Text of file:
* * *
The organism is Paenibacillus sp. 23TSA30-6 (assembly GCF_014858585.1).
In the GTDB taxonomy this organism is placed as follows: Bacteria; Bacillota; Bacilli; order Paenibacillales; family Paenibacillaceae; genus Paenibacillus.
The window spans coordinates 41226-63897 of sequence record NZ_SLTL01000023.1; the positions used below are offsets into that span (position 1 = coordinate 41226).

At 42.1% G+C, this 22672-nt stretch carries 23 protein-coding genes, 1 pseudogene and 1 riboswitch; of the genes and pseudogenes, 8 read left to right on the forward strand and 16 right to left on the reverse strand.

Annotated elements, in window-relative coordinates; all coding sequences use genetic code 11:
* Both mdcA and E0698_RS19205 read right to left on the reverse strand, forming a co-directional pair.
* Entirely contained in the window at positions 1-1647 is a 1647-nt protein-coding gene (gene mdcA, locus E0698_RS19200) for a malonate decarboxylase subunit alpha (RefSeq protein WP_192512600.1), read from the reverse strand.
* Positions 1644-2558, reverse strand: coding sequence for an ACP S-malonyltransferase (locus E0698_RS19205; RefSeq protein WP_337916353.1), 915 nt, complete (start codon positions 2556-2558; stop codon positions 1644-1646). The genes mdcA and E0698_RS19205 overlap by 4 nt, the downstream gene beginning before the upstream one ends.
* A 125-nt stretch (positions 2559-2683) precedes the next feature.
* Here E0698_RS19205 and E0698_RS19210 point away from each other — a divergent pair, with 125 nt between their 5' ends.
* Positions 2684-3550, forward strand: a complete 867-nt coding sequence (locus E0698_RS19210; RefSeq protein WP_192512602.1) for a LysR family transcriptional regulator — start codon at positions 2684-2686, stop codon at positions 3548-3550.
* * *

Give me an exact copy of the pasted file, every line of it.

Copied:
The organism is Paenibacillus sp. 23TSA30-6 (assembly GCF_014858585.1).
In the GTDB taxonomy this organism is placed as follows: Bacteria; Bacillota; Bacilli; order Paenibacillales; family Paenibacillaceae; genus Paenibacillus.
The window spans coordinates 41226-63897 of sequence record NZ_SLTL01000023.1; the positions used below are offsets into that span (position 1 = coordinate 41226).

At 42.1% G+C, this 22672-nt stretch carries 23 protein-coding genes, 1 pseudogene and 1 riboswitch; of the genes and pseudogenes, 8 read left to right on the forward strand and 16 right to left on the reverse strand.

Annotated elements, in window-relative coordinates; all coding sequences use genetic code 11:
* Both mdcA and E0698_RS19205 read right to left on the reverse strand, forming a co-directional pair.
* Entirely contained in the window at positions 1-1647 is a 1647-nt protein-coding gene (gene mdcA, locus E0698_RS19200) for a malonate decarboxylase subunit alpha (RefSeq protein WP_192512600.1), read from the reverse strand.
* Positions 1644-2558, reverse strand: coding sequence for an ACP S-malonyltransferase (locus E0698_RS19205; RefSeq protein WP_337916353.1), 915 nt, complete (start codon positions 2556-2558; stop codon positions 1644-1646). The genes mdcA and E0698_RS19205 overlap by 4 nt, the downstream gene beginning before the upstream one ends.
* A 125-nt stretch (positions 2559-2683) precedes the next feature.
* Here E0698_RS19205 and E0698_RS19210 point away from each other — a divergent pair, with 125 nt between their 5' ends.
* Positions 2684-3550, forward strand: a complete 867-nt coding sequence (locus E0698_RS19210; RefSeq protein WP_192512602.1) for a LysR family transcriptional regulator — start codon at positions 2684-2686, stop codon at positions 3548-3550.